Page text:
I live in a community in South Florida where there are actual support groups for loss of homelands, which I’ve never seen anywhere else. It moved me so much, the first time I saw that, because it’s such an important loss. Just to see it acknowledged, I think it’s so touching. It’s not something that many people think about when thinking about what it is to immigrate.
It’s still your point of origin; it’s still where your roots are. There’s a tremendous loss there.
ESQ: In this novel, you so interestingly contrast Mauro’s sense of immigration, which he describes as “a peeling away of the skin,” “an undoing,” with Elena’s view, which is clouded by exactly what you’re describing. This really powerful, painful longing for her homeland, and the knowledge that mother died without her. It’s heartbreaking stuff. Elena’s version seems a bit more morally neutral than Mauro’s, as she muses, “In matters of migration, even accidental, no option is more moral than another. There’s only the path you make.” How do you contrast how this husband and wife see immigration differently?
PE: It’s such a personal thing, and that’s something that’s so typical. People can be sharing an entire life together and can be having vastly different experiences about the experience of leaving their country and starting a life in another one. In Infinite Country, I felt it was so important to channel all the voices of this one family where there’s two parents and three children. All of their experiences are so completely different because of the different places that they occupy on this spectrum of migratory status; what it means to be born in one place and living in another. It’s really an exploration of the interior world of immigration. It’s not just about plodding from here to there, but there’s so much regret and wondering if you made the right choice when the life that you left is going on without you. Everything will still be there except you. That’s a lot to live with.
ESQ: What was that like, to slip in and out of five voices? How did you find those voices and switch between all of them?
PE: I think one of the reasons it took so long for me to really sit down and start writing this novel is because I had to get all of those voices clear. I had to understand the people behind them and the experiences that made them in order to understand the things that they would have to say—what they would feel and perceive about their world. Doing it was great fun, of course, but it took some time to be able to find the ways that they’re distinct.
ESQ: Throughout the book, it often seems like every choice someone makes has this double life of regret. Choosing one country has an unintended binary as a rejection of the other. How does that divided existence shape a person’s identity?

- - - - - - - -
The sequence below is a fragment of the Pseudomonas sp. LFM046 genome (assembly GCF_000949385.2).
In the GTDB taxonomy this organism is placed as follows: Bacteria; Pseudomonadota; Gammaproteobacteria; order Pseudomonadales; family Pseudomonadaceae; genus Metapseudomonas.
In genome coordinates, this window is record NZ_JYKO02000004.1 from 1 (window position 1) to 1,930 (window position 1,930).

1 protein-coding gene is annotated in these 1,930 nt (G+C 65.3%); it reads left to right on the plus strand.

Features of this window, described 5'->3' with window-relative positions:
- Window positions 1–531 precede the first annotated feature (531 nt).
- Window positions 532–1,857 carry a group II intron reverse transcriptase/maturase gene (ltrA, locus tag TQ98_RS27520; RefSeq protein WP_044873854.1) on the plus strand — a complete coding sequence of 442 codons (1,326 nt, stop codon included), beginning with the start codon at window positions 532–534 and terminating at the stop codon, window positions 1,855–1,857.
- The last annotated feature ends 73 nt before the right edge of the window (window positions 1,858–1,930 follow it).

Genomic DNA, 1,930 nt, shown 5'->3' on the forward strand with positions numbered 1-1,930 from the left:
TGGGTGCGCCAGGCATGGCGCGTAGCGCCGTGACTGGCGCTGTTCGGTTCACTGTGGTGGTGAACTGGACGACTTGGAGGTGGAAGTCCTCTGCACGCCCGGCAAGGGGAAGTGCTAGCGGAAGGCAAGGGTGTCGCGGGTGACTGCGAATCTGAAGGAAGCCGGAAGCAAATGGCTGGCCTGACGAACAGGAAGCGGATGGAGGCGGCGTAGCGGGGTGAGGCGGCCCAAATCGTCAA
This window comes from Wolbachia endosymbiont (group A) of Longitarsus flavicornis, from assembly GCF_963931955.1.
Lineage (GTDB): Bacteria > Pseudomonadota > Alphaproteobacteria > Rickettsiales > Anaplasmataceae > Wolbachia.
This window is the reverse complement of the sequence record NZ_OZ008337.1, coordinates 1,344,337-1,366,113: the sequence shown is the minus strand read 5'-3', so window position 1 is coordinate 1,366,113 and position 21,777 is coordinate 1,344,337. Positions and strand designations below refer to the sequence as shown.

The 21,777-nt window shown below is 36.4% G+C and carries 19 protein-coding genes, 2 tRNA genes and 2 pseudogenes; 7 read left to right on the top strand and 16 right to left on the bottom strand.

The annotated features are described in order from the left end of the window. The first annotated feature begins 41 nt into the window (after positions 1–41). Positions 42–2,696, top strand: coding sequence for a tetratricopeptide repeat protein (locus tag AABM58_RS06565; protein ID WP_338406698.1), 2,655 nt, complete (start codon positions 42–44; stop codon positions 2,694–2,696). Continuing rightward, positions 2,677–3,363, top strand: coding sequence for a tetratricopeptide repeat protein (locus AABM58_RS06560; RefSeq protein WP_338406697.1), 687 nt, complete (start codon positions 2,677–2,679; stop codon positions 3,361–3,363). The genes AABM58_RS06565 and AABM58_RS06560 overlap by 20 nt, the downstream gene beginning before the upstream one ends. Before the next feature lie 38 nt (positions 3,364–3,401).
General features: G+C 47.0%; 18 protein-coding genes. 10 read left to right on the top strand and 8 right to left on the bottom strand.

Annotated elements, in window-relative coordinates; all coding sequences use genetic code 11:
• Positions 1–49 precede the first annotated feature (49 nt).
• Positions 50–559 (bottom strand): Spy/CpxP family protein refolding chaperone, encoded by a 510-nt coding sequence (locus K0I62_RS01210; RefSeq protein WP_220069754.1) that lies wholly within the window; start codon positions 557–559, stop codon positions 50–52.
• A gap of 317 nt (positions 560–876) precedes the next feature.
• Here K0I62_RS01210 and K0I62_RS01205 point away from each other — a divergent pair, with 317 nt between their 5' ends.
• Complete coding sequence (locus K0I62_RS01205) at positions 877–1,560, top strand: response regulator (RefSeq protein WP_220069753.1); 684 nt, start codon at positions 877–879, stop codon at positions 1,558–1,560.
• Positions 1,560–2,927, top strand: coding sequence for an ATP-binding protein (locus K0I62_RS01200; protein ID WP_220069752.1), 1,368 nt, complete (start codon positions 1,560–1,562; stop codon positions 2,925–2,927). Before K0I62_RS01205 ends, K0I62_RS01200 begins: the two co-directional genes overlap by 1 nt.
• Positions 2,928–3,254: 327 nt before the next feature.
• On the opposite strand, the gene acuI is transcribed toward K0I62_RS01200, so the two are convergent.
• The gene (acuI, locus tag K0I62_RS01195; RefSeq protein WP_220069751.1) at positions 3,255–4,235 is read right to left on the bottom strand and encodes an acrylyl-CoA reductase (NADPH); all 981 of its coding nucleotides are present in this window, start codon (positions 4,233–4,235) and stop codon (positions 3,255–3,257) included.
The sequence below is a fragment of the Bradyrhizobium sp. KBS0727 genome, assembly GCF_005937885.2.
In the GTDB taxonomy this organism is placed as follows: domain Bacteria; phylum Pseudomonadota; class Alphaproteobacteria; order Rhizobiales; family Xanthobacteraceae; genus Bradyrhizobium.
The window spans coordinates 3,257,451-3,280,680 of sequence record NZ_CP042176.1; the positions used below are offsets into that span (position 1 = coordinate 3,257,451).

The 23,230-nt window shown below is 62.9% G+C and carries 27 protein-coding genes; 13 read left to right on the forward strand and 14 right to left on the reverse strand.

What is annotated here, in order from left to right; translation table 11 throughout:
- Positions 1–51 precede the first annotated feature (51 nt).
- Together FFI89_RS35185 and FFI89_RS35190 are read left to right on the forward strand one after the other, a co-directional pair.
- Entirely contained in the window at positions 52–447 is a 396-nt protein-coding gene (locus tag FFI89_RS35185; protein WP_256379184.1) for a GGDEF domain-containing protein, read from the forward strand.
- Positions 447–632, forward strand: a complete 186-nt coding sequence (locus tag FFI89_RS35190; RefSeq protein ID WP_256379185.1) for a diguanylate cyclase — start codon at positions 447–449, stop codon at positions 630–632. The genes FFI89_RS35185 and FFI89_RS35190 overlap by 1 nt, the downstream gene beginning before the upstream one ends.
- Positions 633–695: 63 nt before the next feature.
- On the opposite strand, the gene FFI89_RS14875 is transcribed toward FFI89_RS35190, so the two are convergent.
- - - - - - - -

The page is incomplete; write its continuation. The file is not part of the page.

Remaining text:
PE: As a daughter of immigrants, I was made to understand that I was the daughter of foreigners, so I could never be fully American. I was a daughter of diaspora, so I was not fully Colombian in the way that my cousins who never left Colombia were. As I’ve gotten older, I’ve really come to appreciate the intricacies of transdiaspora, which is more open to this idea that we don’t have to choose. I can be all things. I can be American and Colombian, and I can have an ongoing relationship with both countries. Every time I go back to Colombia or I’m thinking about it in a new way, my relationship deepens and grows and becomes something new. It’s something more meaningful to me, in the same way that my relationship with the United States is constantly evolving, even though I live here.
There is no binary anymore. We can define ourselves.
I think that the world has opened up in so many ways, because of technology and because of community and because we can keep our bonds strong. We don’t have to shed our identities in order to conform to the demands of assimilation. There is no binary anymore. We can define ourselves.
ESQ: Such a powerful theme in Infinite Country is what borders mean, and what they fail to mean. You write at the end of the novel, “Maybe there is no nation or citizenry.” What do borders mean to you?
PE: I think something that has always sparked my curiosity, as somebody who loves animals and nature, is how we can watch endless documentaries marveling about the miracle of migration when animals do it and how they know how to cross other lands in pursuit of resources. What doesn’t occur to us are the ways that the human species is a migratory species, which has ensured its own survival, literally, because of the instinct to migrate. Borders are ever-changing things, as we’ve seen; countries often change them, rename themselves, and cede parts of their borders to other countries. Borders are man-made, designed to serve special interests, and really are not natural. We shouldn’t be surprised by the ways they fall short of what human instincts and human needs require.
Adrienne Westenfeld is a writer and editor at Esquire, where she covers books and culture.